Farm-fresh food straight to consumer

Grower supported by community



CUMMING, Ga. — Lynn Pugh and her husband, Chuck Pugh, bought their 17-acre farm as a place where the family could grow sustainable foods and be more self-sufficient.

Now, the local community shares in their harvest.

Lynn Pugh, a former educator in Forsyth County, runs Cane Creek Farm. Since 2005, the farm has been part of a movement in which consumers buy their produce directly from the farmers who grow them.

It’s called Community Supported Agriculture.

The idea is that the consumer buys a “share” in the farm. They prepay at the beginning of the growing season for their weekly produce. The funds help Pugh buy seeds, fertilizer and plant her crops. The CSA will run about $33 a week, or $400 for the 12-week season in the summer and fall. The spring and winter seasons are six-weeks long. Those interested must sign up for the entire season.

When Pugh has a good harvest, the consumer reaps the rewards.

“People learn to eat in season, and learn to eat fresh,” Pugh said. “It’s a lot fresher than the store.”

But if bad weather or pests interfere, the consumer’s share can suffer.

“You take the risk with the farmer,” said Pugh. “If the farmer doesn’t have something, you don’t get it.”

A spicy salad mix and a spring salad mix were being included in the bins for the week the Forsyth Herald visited the farm, located at 5110 Jekyll Road in Cumming.

Also included in the week’s harvest were collards, baby Romaine, big bunches of radishes, green onions, eggs and dried mint tea.

“We try to have eight to 10 items,” said Pugh. “Early in the spring, it’s more difficult to have that many, but as we get into it, we’ll have a lot more.”

CSA customers can’t order what they like. The farmer gives them what is fresh that week.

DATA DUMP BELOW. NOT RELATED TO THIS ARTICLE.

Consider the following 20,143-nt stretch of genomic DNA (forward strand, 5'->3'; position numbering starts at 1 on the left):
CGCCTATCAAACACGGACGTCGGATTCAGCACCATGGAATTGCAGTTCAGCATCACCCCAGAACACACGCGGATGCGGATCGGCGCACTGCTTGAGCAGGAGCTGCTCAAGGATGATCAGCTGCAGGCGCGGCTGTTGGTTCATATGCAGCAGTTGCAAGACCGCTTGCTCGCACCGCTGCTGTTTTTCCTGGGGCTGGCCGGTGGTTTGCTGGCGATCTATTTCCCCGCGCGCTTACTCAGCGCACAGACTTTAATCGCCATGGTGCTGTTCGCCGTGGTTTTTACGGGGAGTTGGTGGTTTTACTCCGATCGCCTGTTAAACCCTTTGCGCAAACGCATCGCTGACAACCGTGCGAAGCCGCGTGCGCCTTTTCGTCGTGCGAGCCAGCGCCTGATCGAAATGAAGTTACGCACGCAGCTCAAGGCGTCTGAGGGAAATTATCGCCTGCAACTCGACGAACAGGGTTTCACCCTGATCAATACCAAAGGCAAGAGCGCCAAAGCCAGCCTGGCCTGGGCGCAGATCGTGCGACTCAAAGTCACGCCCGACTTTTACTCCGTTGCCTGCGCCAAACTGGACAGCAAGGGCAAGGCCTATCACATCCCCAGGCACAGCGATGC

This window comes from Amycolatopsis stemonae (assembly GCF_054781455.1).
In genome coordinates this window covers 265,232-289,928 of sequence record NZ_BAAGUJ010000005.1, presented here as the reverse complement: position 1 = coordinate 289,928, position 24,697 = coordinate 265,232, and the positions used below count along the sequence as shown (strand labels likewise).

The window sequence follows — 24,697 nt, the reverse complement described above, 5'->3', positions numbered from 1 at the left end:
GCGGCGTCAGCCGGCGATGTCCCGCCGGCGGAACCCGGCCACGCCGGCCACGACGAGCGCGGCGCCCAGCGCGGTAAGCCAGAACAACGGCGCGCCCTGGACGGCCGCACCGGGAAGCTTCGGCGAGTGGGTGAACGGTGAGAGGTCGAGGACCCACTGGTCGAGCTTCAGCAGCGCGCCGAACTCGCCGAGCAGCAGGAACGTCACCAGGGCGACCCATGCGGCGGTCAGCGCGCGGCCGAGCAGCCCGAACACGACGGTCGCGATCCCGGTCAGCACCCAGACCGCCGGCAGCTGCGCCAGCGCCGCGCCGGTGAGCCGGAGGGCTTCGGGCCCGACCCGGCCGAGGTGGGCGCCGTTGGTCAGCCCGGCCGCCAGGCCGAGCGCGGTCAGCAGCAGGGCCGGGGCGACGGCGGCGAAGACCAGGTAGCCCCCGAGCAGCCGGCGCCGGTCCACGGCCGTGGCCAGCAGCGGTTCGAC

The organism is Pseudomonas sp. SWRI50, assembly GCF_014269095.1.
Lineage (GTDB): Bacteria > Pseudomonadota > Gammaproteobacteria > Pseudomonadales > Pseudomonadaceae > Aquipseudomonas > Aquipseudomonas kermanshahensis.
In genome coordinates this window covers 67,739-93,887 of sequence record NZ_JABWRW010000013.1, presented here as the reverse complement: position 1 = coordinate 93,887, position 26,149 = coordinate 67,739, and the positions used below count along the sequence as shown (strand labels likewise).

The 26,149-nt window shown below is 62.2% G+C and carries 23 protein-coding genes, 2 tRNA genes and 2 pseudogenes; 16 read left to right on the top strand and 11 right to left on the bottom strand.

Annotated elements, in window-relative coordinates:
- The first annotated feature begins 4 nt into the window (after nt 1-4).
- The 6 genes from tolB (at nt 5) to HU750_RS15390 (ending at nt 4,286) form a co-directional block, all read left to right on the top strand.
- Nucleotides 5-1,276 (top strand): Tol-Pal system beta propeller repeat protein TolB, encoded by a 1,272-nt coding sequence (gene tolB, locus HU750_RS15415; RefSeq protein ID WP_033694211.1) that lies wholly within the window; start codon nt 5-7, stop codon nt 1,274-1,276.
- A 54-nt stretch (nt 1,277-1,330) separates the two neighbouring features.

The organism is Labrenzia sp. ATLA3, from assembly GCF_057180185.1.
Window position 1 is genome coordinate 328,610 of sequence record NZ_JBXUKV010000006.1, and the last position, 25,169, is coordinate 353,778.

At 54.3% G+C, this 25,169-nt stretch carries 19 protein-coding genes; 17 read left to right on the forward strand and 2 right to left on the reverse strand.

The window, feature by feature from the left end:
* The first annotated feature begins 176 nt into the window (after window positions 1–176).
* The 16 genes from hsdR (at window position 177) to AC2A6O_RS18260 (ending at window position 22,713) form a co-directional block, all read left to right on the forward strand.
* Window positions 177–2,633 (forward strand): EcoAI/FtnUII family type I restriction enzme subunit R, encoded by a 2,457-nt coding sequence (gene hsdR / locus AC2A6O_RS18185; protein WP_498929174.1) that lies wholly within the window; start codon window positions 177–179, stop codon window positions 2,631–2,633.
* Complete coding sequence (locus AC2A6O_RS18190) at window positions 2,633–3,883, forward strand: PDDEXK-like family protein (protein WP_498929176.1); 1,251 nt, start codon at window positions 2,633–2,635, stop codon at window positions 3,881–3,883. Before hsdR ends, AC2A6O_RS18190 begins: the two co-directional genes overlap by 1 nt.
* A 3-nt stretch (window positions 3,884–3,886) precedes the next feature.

Today, there are 4,000 registered CSAs in the United States, more than triple the amount from five years ago, according to Local Harvest, a national farmer’s directory. And that number doesn’t reflect the full picture. Local Harvest estimates the total number could be closer to 6,000.

Crops at Cane Creek are grown in beds on a four-acre dedicated portion of the farm.

Some of the things growing include spinach, chard, broccolini, mustard and kale.

Pugh uses crop rotation, a method of growing that decreases soil erosion and increases fertility.

She also adheres to naturally growing the produce without chemicals.

Cane Creek is not a certified organic farm, but it’s known as a certified naturally grown, which uses the same standards as organic, but doesn’t involve the government, Pugh said. It’s a process in which farmers inspect other farmers and hold each other accountable.

Last winter, hoop houses were added to help grow vegetables during the winter season.

The winter season can put a lot of pressure on Pugh.

“It’s a commitment for people to buy, but it’s also a commitment for me to have something when they come here,” Pugh said.

Pugh has a spring, summer, fall and winter season that stretches from April to December.

She now has about 60 people signed up for the summer harvest. In the spring and winter, she will only take on 30 commitments.

She’s currently taking people interested in the summer season, but she will not accept applications once the season starts.

Pick-ups can be made at the farm on Wednesdays. In the summer, there are drop-off sites including Whole Foods Market in Johns Creek, the North Georgia Autism Center off Dahlonega Highway, an Alpharetta-area pickup near North Point Mall and Nutrition Depot off Market Place Boulevard.

Pugh, who teaches courses at the farm, also takes in lots of volunteers who are trying to learn about farming. She has one employee and a full-time intern, who help her out, along with her mother and mother-in-law.

Mike Milligan is one who has been coming Cane Creek to figure out if he wants to become a farmer.

Milligan, 41, dropped out of corporate life, where he worked for more than 20 years as an executive in the food and restaurant industry.

“I’m learning a lot of stuff to figure out if I can hack it before I go out and spend a lot of money buying a farm,” Milligan said.

Pugh said she’s pleased to help.

“Mostly, what they are here for is my practical knowledge,” Pugh said.

Extra food is often donated to local food pantries or sold through Cumming Harvest at

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